Here, deep in the French countryside, things are 'still' done locally.
The bread truck comes to the house twice a week, the ham truck comes three or four times a year, there is often a notice in the post from one of the local farmers for eggs, chickens, beef, pork or homemade sausage.
So it should come as no surprise, what with all of the wine produced by everyone, that once a year the 'mobile still' comes to town.
We smelled it before we saw it.
It puts out a rather distinct and somewhat pleasant aroma. I didn't know what it was….mon mari recognized it immediately.
After a wee bit of searching, following his nose, we found it: The distiller travels with an old-fashioned, gypsy-like wagon with the copper, pot-bellied still perched on it. He sets up a kind of shack to protect the still and himself from inclement weather – and, more importantly, to have a place to sit and gossip with the local farmers and sample the product.
I am told that the "right" to have your wine distilled is an hereditary right that goes with the property – as long as the property stays in the original family.
That is a complicated way of saying that we, as newcomers, don't get to use the still.
As best I understand it, the locals (who have the right) can have anything they produce distilled, excess wine, fruit juices, and, most useful of all, wine that has gone bad.
You load up the goods, plus a goodly pile of wood and head off to the still. In turn, the distiller will use your wood and your whatever to make you some 'Eau de Vie', which, I am led to believe, will knock your socks off….cleaning them in the process, something near to 90 proof.
Then, the wags have it, that you take this stuff home and mix it with other stuff, making fruit and herb flavored liqueurs, and, the favorite local tipple: Pineau (which is a kissin' cousin of port).
The distiller and still will hang around the neighborhood as long as people bring him work – must be an interesting life. When there is no more liquor to be made he packs up and moves on the the next town.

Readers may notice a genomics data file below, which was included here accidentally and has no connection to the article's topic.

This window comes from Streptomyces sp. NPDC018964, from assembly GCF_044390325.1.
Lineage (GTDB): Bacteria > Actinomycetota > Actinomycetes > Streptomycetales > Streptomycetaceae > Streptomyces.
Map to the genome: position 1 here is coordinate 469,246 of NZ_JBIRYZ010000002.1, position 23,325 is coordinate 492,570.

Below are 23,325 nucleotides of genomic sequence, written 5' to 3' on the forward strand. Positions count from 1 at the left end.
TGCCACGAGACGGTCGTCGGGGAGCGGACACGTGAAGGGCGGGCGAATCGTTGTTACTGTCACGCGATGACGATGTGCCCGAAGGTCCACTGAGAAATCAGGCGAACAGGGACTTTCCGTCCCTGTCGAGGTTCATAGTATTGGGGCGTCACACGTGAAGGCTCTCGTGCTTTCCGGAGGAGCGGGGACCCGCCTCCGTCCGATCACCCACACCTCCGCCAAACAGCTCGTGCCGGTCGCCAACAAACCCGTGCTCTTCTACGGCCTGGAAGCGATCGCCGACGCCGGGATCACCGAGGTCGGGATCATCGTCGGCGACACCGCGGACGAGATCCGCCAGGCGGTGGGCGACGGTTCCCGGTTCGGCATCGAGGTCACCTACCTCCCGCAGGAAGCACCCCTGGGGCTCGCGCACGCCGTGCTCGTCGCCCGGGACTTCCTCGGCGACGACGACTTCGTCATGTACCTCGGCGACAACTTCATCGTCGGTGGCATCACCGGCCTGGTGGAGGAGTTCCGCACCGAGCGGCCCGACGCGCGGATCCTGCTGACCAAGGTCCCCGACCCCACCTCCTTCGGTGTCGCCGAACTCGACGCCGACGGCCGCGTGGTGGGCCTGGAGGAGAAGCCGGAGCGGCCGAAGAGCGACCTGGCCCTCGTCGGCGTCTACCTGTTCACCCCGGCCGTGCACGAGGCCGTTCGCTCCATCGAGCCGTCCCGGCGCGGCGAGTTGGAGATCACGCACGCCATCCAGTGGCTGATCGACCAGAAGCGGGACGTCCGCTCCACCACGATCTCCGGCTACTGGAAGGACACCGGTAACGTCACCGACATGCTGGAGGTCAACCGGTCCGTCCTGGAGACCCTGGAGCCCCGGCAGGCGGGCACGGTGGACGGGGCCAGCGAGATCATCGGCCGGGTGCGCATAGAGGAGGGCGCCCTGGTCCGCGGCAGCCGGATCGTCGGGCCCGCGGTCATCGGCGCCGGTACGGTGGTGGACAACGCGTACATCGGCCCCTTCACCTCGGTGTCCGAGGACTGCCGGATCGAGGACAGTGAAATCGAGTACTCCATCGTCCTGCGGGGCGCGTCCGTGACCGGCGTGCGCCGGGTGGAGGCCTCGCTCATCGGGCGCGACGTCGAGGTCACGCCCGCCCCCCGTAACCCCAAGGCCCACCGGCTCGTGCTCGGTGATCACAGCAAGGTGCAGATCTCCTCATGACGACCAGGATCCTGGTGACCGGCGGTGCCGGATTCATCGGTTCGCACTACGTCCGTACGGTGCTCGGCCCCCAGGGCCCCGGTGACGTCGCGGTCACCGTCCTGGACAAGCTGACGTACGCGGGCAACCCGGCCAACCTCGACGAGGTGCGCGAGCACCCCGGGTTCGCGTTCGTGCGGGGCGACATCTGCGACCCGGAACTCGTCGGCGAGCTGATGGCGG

The whole system seems eminently civilized to me and exceedingly thrifty and useful. It would be even more so if we could make use of it…..we just dumped out 300 litres of wine that was going off – didn't want to ruin the barrel. We simple couldn't drink it fast enough.
I suppose we could have bottled it….but it really wasn't that good in the first place….but it could have been distilled into perfectly good pure alcohol. Then, of course, what would we have done with 50 litres of pure alcohol?
Put some in the soup, naturally!
Simple Butternut Squash Soup
1 medium leek
1/2 butternut squash about 2 cups, cubed
2 cups chicken stock
1 tbs olive oil
pinch of nutmeg
1/2 tsp dried sage
1 tsp dried parsley
2 tbs crème fraiche, Greek Yogurt or sour cream
Peel butternut squash using potato/vegetable peeler. Cut it in half the long way (blossom to stem) and remove seeds. Cut half of the squash into small cubes, roughly 2 cups. Wrap the remainder in film and refrigerate. Clean and slice the leek. In medium sauce pan sauté leek in oil until transparent. Add squash, stock, sage and nutmeg. Heat to boiling, reduce heat and simmer 15 – 20 minutes, until squash is tender. Purée soup – either with blender or immersion blender. At this point you can add more stock if you prefer a thinner soup. Add parsley and gently reheat. To serve, ladle into soup plates or bowls, put dollop of yogurt or crème fraiche in the center and serve.
Note: To clean butternut squash first peel it, using a potato/vegetable peeler. If it's large (typically) cut it in half between the 'neck' and 'bowl' ends. Then cut those in half the 'long' way. Scoop the seeds out of the round end and discard. I use the neck end for uniform pieces and the bowl end for soups and smaller pieces. Wrap what you're not using in plastic wrap and refrigerate.